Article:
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Commentary

Watch exclusive video from conferences, debates and other events on labor market economics as well as reading the latest opinion pieces from IZA World of Labor authors.

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  • IZA World of Labor discussion on the environment and the labor market

    IZA World of Labor discussion on environment and the labor market with Nico Pestel from Maastricht University and Wayne Gray from Clark University

    • Question for Nico Pestel: There has been a push for green energy production – is that going to cause a total loss of jobs or how will it impact those still in jobs?
    • Question for Wayne Gray: How will climate change what production takes place where?
    • Question for both participants: How can regulation, reversing climate change to the extent that is possible, reduce income inequality?

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  • IZA World of Labor discussion on the economics of education

    IZA World of Labor discussion on the economics of education with Andrés Fernández from Universidad de Los Andes, Serena Canaan from Simon Fraser University and Michele Pellizari from University of Geneva

    Discussion questions include:

    Questions for Serena Canaan: In your paper you give as an example that if you put kids into a high-achieving classroom, they will do better in that classroom and later on. Kids are put in a classroom based on test scores. Other ways of doing that are prior teachers’ valuations or maybe kids’ prior performance in classes. Might those be better? Which would be fairer for students – the test approach or an approach based on subjective or prior grade point averages?

    Questions for Michele Pellizari: In your paper you find that if you are near to a university that offers STEM as a field of study, you are more likely to go there. In your example you use Italy but what about a place like the US where there are STEM majors at 3,000 colleges and universities? Would this make a difference in the US which is also a more mobile society? Especially in the US there is a tremendous difference in the quality of different colleges. I wonder if proximity to a good-quality place – would that matter and what can one do about that effect?

    Questions for Andrés Fernández: You discuss intergenerational transfers to elite education – why does this occur? Is it the school itself or is it parents pushing the kids, parental success being demonstrated? Why is this happening? What does your work tell us about Harvard’s defence in favour of quotas on Asians and their well-known preference for children of alumni? For everyone: We all want to improve the quality of education but all these improvements cost money. What is the most cost-effective way to improve the quality of university education? There is one cost which we haven’t mentioned – the remarkable inertia of universities in resisting any kind of change. Can you get universities to take action?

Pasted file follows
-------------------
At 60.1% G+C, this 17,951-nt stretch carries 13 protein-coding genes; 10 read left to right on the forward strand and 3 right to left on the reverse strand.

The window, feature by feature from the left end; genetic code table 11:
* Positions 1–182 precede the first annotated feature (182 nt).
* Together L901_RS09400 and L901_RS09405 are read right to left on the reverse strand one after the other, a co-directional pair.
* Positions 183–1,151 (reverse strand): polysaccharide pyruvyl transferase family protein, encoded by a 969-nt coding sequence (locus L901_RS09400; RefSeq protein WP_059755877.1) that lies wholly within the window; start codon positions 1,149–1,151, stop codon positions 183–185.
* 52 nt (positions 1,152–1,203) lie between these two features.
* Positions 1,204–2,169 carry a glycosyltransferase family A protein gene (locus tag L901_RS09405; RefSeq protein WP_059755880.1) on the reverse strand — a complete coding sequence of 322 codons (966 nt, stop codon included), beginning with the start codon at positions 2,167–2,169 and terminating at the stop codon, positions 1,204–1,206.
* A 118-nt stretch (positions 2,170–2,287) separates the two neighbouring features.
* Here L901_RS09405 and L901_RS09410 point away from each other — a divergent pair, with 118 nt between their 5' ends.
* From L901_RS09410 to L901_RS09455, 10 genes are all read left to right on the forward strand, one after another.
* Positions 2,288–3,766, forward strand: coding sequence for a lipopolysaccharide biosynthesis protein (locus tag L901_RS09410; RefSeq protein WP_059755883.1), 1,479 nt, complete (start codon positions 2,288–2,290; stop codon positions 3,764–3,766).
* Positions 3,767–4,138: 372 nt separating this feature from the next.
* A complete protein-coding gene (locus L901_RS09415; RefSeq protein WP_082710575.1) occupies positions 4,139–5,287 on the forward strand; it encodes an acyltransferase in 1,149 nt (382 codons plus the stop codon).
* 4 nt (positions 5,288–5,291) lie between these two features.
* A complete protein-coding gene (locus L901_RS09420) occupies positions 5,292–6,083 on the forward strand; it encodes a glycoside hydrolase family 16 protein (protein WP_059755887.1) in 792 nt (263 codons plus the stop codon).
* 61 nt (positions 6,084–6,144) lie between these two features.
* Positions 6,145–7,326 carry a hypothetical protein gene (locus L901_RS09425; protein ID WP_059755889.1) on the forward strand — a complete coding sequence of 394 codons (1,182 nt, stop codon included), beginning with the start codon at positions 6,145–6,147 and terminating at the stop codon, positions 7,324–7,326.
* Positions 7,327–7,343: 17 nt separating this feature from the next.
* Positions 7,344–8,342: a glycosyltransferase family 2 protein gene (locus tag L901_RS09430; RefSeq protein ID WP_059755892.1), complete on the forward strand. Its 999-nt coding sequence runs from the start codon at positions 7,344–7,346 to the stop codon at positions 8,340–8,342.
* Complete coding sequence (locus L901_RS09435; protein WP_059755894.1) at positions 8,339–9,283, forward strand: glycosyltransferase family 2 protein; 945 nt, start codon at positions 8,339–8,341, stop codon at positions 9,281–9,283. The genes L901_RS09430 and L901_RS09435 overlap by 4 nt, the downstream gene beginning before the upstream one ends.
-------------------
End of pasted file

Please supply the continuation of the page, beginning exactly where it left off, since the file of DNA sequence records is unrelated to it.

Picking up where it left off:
Find related IZA World of Labor content on labor market institutions on our key topic page Higher education and human capital.
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  • IZA World of Labor discussion on labor market institutions

    IZA World of Labor discussion on labor market institutions with Daniele Checchi from the University of Milan and IZA, Moritz Drechsel-Grau from the University of Munich and Andrea Bassanini from Université Paris-Dauphine

    Discussion questions include:

    • Daniele, you talk about the correlation between hours and hourly wage rates – is the supply more important than demand, and more importantly, what does that imply about income inequality?
    • Moritz, how high should the minimum wage be?
    • Andrea, non-compete agreements – what do these imply about non-wage benefits and various aspects of the job?
    • Where are we going to be 10 years from now in all of your research as a result of the pandemic?

    Find related IZA World of Labor content on labor market institutions on our key topic page: Health, well-being, and happiness in the labor market.

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  • IZA World of Labor discussion on measuring poverty with Bruce D. Meyer

    IZA World of Labor discussion on measuring poverty with Bruce D. Meyer, the McCormick Foundation Professor at the University of Chicago Harris School of Public Policy.

    Discussion questions include:

    • You worry about regional differences in measuring poverty – are these only because of regional cost of living differences or is there something more to it beyond cost of living?
    • Let’s assume that the safety net is less affective in more conservative/ right-wing states. If one were to worry about regional differences because of differences in the safety net, wouldn’t that argue for a more inclusive poverty standard in right-wing states? Shouldn’t the governors there be very happy with that because that would give them more federal money since more people would be measured as being in poverty?
    • In Europe they measure poverty relatively in 60% of the median household income and in US it’s absolute. Which do you think is right – European median or US absolute?
    • Poverty is defined in terms of income. Why can’t we define poverty in terms of the purchase of some market basket of goods not in terms of the income needed to buy that market basket?

    Find related IZA World of Labor content on poverty measures on our key topic page: What can policymakers do to reduce poverty?
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